Gameday Breakdown: Stanford at UCLA

Our best gameday breakdown yet lists what Stanford fans need to root for to ensure that a six-win Stanford is playing in a bowl. (And no, it's not automatic.) We hunt down some unbelievable stats (Stanford allows -0.8 yards per carry on third downs, no typo), list UCLA and Stanford's statistical strengths and, as always, project each team's rushing and passing yardage and the final score.

Gameday Breakdown:
Stanford (4-3, 3-1 Pac-10) at UCLA

Sat. Oct. 18, 1 p.m. PT

Last year: UCLA 45, Stanford 17. The offense awoke from its two-year coma, and that was progress enough to give Stanford fans optimism in Coach Jim Harbaugh's first game on the Farm, despite the lopsided final margin.

Stanford this year: Arizona was the preseason darkhorse, but it's been Stanford thus far that has turned heads in the Pac-10. The Card are 4-3 overall and 3-1 in the league, with wins over  Oregon State (38-26),  San Jose State (23-10), Washington (35-28) and, last week, Arizona (24-23), with Alex Loukas driving the Card down for the game-winning touchdown with 25 seconds left. Stanford's losses have all come on the road, at Arizona State (17-41), at TCU (14-31) and at Notre Dame (21-28). With USC, Oregon and Cal to close the season, UCLA looks to be a must-win if Stanford wants to reach six wins and become bowl eligible...

Bonus bowl-picture thoughts:
..Being bowl eligible and being in a bowl, however, are not the same. And history shows that six wins is not an automatic ticket. Even with today's over-saturated bowl schedule, plenty of six-win teams are left at home each December, including six-win BCS teams. Plus, bowls are a business, and teams with smaller fanbases are passed up all the time for less deserving teams that will better fill seats. Stanford's one of the worst draws in the Pac-10, and so being passed over for a bigger state school is a real risk for the Cardinal. So, what should Card fans root for to ensure a six-win Stanford gets that 13th game?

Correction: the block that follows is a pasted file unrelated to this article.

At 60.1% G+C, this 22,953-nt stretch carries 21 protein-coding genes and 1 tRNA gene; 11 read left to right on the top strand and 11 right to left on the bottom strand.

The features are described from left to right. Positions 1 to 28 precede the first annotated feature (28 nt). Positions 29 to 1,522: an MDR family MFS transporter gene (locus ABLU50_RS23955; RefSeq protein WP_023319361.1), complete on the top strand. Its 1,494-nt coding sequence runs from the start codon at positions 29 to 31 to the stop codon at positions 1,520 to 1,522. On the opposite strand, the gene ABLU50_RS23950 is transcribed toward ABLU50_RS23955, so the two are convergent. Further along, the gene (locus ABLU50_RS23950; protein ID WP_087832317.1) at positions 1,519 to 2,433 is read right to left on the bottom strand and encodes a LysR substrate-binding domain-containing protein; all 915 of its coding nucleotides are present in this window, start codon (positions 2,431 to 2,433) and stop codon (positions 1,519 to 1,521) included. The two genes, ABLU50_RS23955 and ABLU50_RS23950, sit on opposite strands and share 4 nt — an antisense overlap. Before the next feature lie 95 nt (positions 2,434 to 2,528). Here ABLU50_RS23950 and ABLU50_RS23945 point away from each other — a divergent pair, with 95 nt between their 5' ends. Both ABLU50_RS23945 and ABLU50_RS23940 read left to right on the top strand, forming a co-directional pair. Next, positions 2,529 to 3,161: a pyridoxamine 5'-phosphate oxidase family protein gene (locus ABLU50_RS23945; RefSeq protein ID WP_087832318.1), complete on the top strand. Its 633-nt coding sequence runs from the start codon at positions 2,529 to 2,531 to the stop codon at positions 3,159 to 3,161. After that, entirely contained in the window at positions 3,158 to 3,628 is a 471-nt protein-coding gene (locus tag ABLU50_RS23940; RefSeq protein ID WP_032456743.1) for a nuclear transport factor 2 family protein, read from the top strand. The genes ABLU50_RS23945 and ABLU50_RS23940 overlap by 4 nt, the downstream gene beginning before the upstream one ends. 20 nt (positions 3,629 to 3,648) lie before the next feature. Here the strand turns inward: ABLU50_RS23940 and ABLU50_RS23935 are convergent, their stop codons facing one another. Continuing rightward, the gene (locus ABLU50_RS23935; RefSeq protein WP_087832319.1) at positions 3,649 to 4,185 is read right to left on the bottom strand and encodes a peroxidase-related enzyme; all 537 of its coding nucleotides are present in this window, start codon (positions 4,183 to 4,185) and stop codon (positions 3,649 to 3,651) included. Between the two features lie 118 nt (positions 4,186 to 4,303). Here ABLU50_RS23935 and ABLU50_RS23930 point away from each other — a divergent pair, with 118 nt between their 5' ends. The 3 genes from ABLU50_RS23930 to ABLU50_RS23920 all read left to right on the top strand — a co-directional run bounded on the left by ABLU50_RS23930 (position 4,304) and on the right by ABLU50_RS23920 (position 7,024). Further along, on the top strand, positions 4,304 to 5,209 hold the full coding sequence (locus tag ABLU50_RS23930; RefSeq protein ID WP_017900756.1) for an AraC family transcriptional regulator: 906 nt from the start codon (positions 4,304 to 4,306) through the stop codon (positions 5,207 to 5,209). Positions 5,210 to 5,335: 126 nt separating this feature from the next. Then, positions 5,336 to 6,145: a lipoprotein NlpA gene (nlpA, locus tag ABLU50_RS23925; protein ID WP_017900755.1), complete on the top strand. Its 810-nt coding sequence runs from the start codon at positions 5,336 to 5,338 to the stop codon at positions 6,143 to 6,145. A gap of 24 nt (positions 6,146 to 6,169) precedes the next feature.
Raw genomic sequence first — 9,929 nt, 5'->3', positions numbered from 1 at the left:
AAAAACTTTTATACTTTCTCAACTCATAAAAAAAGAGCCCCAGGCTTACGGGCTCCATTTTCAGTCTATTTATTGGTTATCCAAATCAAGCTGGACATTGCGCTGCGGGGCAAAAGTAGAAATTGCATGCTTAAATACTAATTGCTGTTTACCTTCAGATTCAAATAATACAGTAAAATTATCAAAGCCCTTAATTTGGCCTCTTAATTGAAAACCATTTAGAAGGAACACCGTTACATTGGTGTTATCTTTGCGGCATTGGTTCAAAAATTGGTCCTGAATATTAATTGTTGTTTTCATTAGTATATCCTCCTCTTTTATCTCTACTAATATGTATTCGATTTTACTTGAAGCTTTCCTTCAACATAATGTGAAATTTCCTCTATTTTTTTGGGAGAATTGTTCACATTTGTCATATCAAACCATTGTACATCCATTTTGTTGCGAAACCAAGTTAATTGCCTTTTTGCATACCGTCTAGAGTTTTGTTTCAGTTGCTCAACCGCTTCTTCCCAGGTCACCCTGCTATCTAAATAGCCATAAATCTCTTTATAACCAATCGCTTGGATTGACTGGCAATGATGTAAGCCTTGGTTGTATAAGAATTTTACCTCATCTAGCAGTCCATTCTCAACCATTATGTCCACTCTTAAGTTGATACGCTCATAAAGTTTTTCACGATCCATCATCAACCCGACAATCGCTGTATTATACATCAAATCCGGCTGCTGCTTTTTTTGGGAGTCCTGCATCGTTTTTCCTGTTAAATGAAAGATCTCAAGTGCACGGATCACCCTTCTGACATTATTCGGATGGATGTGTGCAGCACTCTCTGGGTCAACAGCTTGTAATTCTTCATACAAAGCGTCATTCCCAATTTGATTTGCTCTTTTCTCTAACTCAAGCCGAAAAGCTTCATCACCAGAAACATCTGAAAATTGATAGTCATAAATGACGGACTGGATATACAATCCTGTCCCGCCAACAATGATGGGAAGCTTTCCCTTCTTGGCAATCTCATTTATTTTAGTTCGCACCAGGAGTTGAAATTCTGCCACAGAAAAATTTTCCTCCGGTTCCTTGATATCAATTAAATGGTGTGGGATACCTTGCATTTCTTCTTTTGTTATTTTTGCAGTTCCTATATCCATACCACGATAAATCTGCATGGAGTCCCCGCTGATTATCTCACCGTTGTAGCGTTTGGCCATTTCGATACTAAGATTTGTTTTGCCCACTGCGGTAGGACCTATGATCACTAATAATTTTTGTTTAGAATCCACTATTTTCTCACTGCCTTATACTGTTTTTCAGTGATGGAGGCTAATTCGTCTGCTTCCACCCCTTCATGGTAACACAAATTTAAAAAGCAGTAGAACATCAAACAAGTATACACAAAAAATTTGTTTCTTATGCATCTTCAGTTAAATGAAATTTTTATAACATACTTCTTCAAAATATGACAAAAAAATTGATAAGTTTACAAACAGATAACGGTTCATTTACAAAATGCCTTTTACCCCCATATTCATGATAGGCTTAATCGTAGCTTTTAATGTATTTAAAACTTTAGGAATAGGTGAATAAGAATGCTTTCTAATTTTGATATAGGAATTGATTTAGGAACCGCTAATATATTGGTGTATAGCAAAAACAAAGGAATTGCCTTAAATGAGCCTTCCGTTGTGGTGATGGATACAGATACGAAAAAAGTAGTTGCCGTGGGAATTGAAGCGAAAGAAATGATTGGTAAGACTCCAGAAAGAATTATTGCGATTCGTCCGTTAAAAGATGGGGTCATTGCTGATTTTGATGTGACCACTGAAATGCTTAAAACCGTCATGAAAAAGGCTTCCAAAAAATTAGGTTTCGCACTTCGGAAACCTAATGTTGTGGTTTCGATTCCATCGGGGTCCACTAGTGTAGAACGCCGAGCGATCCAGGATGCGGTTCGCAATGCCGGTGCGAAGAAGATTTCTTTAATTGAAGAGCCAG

1. Most important: Root for a second Pac-10 team to make the BCS. The Pac-10 has a set number of slots, and if the BCS fills its ten slots with two Pac-10 teams, then the Holiday Bowl now gets the No. 3 Pac-10 team and the rest of the Pac-10 squads slides up a spot. (Plus, even if Stanford is in a bowl anyways, two Pac-10 BCS teams would improve the prestige of Stanford's bowl destination.) Oregon and Arizona already have two losses and plenty of season left to play, so the only one-loss Pac-10 team with a realistic shot to crash the BCS alongside USC is... Cal. Bowl politics makes strange bedfellows, what can I say? Go Bears. (Just root for USC to be out of the national title game, so Cal's Rose Bowl-less streak continues.)

2. Root for the Washington schools and UCLA. Barring a miracle, those schools are going to finish under .500, so any win they can steal from an Arizona State or Oregon is good news for the Card.

3. Root against the "middle four." Cal and USC are finishing well ahead of the six-win mark; UCLA and the Washington schools below. So for Stanford, any of those schools beating up on Arizona, Arizona State, Oregon and Oregon State is good news, because those later four schools are the main competition for the last Pac-10 bowl slots.

Tiebreaker: Root for the Pac-10 teams Stanford's already beat: Washington, Arizona and Oregon State. If a bowl committee has to decide between Stanford and Oregon State, the Card's head-to-head win will only help, while Stanford's odds in a Stanford/Arizona State selection will be much longer.